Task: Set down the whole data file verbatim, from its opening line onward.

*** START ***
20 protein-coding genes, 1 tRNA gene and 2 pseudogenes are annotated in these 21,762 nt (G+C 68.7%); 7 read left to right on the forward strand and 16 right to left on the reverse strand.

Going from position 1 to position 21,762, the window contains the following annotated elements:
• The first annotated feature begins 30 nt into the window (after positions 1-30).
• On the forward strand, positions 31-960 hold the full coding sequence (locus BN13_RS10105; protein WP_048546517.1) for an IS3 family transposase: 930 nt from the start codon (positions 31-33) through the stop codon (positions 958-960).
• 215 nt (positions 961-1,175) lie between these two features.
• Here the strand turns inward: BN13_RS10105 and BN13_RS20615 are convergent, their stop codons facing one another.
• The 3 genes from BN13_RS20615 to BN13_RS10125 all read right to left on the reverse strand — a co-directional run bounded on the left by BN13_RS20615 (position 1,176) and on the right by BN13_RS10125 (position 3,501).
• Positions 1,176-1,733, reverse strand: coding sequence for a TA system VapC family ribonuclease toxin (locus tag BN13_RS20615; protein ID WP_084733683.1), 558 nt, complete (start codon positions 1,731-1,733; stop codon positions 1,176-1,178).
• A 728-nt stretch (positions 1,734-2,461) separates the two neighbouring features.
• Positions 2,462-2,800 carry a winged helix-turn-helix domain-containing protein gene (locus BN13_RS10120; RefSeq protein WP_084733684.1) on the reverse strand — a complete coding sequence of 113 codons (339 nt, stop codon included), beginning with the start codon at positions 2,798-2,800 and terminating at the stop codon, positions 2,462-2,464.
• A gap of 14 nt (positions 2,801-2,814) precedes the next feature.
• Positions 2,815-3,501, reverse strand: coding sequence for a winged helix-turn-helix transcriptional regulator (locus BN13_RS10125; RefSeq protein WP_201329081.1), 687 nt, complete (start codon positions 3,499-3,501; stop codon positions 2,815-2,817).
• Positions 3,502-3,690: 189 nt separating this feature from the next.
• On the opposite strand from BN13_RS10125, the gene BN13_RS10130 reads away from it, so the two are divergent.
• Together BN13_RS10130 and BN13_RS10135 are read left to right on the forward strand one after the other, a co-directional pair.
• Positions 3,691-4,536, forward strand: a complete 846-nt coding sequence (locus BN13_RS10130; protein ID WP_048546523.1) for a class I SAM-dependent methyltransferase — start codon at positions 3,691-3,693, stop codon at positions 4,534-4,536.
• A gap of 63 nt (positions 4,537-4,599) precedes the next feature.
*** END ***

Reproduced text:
20 protein-coding genes, 1 tRNA gene and 2 pseudogenes are annotated in these 21,762 nt (G+C 68.7%); 7 read left to right on the forward strand and 16 right to left on the reverse strand.

Going from position 1 to position 21,762, the window contains the following annotated elements:
• The first annotated feature begins 30 nt into the window (after positions 1-30).
• On the forward strand, positions 31-960 hold the full coding sequence (locus BN13_RS10105; protein WP_048546517.1) for an IS3 family transposase: 930 nt from the start codon (positions 31-33) through the stop codon (positions 958-960).
• 215 nt (positions 961-1,175) lie between these two features.
• Here the strand turns inward: BN13_RS10105 and BN13_RS20615 are convergent, their stop codons facing one another.
• The 3 genes from BN13_RS20615 to BN13_RS10125 all read right to left on the reverse strand — a co-directional run bounded on the left by BN13_RS20615 (position 1,176) and on the right by BN13_RS10125 (position 3,501).
• Positions 1,176-1,733, reverse strand: coding sequence for a TA system VapC family ribonuclease toxin (locus tag BN13_RS20615; protein ID WP_084733683.1), 558 nt, complete (start codon positions 1,731-1,733; stop codon positions 1,176-1,178).
• A 728-nt stretch (positions 1,734-2,461) separates the two neighbouring features.
• Positions 2,462-2,800 carry a winged helix-turn-helix domain-containing protein gene (locus BN13_RS10120; RefSeq protein WP_084733684.1) on the reverse strand — a complete coding sequence of 113 codons (339 nt, stop codon included), beginning with the start codon at positions 2,798-2,800 and terminating at the stop codon, positions 2,462-2,464.
• A gap of 14 nt (positions 2,801-2,814) precedes the next feature.
• Positions 2,815-3,501, reverse strand: coding sequence for a winged helix-turn-helix transcriptional regulator (locus BN13_RS10125; RefSeq protein WP_201329081.1), 687 nt, complete (start codon positions 3,499-3,501; stop codon positions 2,815-2,817).
• Positions 3,502-3,690: 189 nt separating this feature from the next.
• On the opposite strand from BN13_RS10125, the gene BN13_RS10130 reads away from it, so the two are divergent.
• Together BN13_RS10130 and BN13_RS10135 are read left to right on the forward strand one after the other, a co-directional pair.
• Positions 3,691-4,536, forward strand: a complete 846-nt coding sequence (locus BN13_RS10130; protein ID WP_048546523.1) for a class I SAM-dependent methyltransferase — start codon at positions 3,691-3,693, stop codon at positions 4,534-4,536.
• A gap of 63 nt (positions 4,537-4,599) precedes the next feature.